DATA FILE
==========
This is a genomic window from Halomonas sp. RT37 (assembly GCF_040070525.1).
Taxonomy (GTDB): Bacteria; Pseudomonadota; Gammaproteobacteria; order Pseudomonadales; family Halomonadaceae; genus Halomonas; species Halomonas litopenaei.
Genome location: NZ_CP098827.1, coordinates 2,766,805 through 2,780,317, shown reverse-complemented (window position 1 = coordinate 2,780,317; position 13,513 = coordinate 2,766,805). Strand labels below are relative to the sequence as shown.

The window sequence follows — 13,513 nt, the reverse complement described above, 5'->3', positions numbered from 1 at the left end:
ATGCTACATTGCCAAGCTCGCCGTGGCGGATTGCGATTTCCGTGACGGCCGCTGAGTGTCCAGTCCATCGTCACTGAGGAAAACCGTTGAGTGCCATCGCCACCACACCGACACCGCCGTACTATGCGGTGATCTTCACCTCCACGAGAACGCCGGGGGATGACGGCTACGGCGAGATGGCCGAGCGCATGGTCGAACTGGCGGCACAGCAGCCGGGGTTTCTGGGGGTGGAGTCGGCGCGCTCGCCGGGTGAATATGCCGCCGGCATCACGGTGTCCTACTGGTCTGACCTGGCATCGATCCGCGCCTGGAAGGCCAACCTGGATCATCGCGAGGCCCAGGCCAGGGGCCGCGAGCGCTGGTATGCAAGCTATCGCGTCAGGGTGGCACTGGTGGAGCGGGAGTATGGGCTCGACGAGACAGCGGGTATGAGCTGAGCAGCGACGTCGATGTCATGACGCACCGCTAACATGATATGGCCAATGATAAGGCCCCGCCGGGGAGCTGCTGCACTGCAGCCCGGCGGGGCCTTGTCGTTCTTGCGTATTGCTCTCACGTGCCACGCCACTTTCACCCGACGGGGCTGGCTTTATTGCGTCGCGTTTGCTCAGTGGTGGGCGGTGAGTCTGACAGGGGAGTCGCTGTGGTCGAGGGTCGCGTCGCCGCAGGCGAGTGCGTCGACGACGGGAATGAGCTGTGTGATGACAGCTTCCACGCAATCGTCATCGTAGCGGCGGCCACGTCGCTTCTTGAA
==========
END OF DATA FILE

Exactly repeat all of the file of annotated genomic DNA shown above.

This is a genomic window from Halomonas sp. RT37 (assembly GCF_040070525.1).
Taxonomy (GTDB): Bacteria; Pseudomonadota; Gammaproteobacteria; order Pseudomonadales; family Halomonadaceae; genus Halomonas; species Halomonas litopenaei.
Genome location: NZ_CP098827.1, coordinates 2,766,805 through 2,780,317, shown reverse-complemented (window position 1 = coordinate 2,780,317; position 13,513 = coordinate 2,766,805). Strand labels below are relative to the sequence as shown.

The window sequence follows — 13,513 nt, the reverse complement described above, 5'->3', positions numbered from 1 at the left end:
ATGCTACATTGCCAAGCTCGCCGTGGCGGATTGCGATTTCCGTGACGGCCGCTGAGTGTCCAGTCCATCGTCACTGAGGAAAACCGTTGAGTGCCATCGCCACCACACCGACACCGCCGTACTATGCGGTGATCTTCACCTCCACGAGAACGCCGGGGGATGACGGCTACGGCGAGATGGCCGAGCGCATGGTCGAACTGGCGGCACAGCAGCCGGGGTTTCTGGGGGTGGAGTCGGCGCGCTCGCCGGGTGAATATGCCGCCGGCATCACGGTGTCCTACTGGTCTGACCTGGCATCGATCCGCGCCTGGAAGGCCAACCTGGATCATCGCGAGGCCCAGGCCAGGGGCCGCGAGCGCTGGTATGCAAGCTATCGCGTCAGGGTGGCACTGGTGGAGCGGGAGTATGGGCTCGACGAGACAGCGGGTATGAGCTGAGCAGCGACGTCGATGTCATGACGCACCGCTAACATGATATGGCCAATGATAAGGCCCCGCCGGGGAGCTGCTGCACTGCAGCCCGGCGGGGCCTTGTCGTTCTTGCGTATTGCTCTCACGTGCCACGCCACTTTCACCCGACGGGGCTGGCTTTATTGCGTCGCGTTTGCTCAGTGGTGGGCGGTGAGTCTGACAGGGGAGTCGCTGTGGTCGAGGGTCGCGTCGCCGCAGGCGAGTGCGTCGACGACGGGAATGAGCTGTGTGATGACAGCTTCCACGCAATCGTCATCGTAGCGGCGGCCACGTCGCTTCTTGAA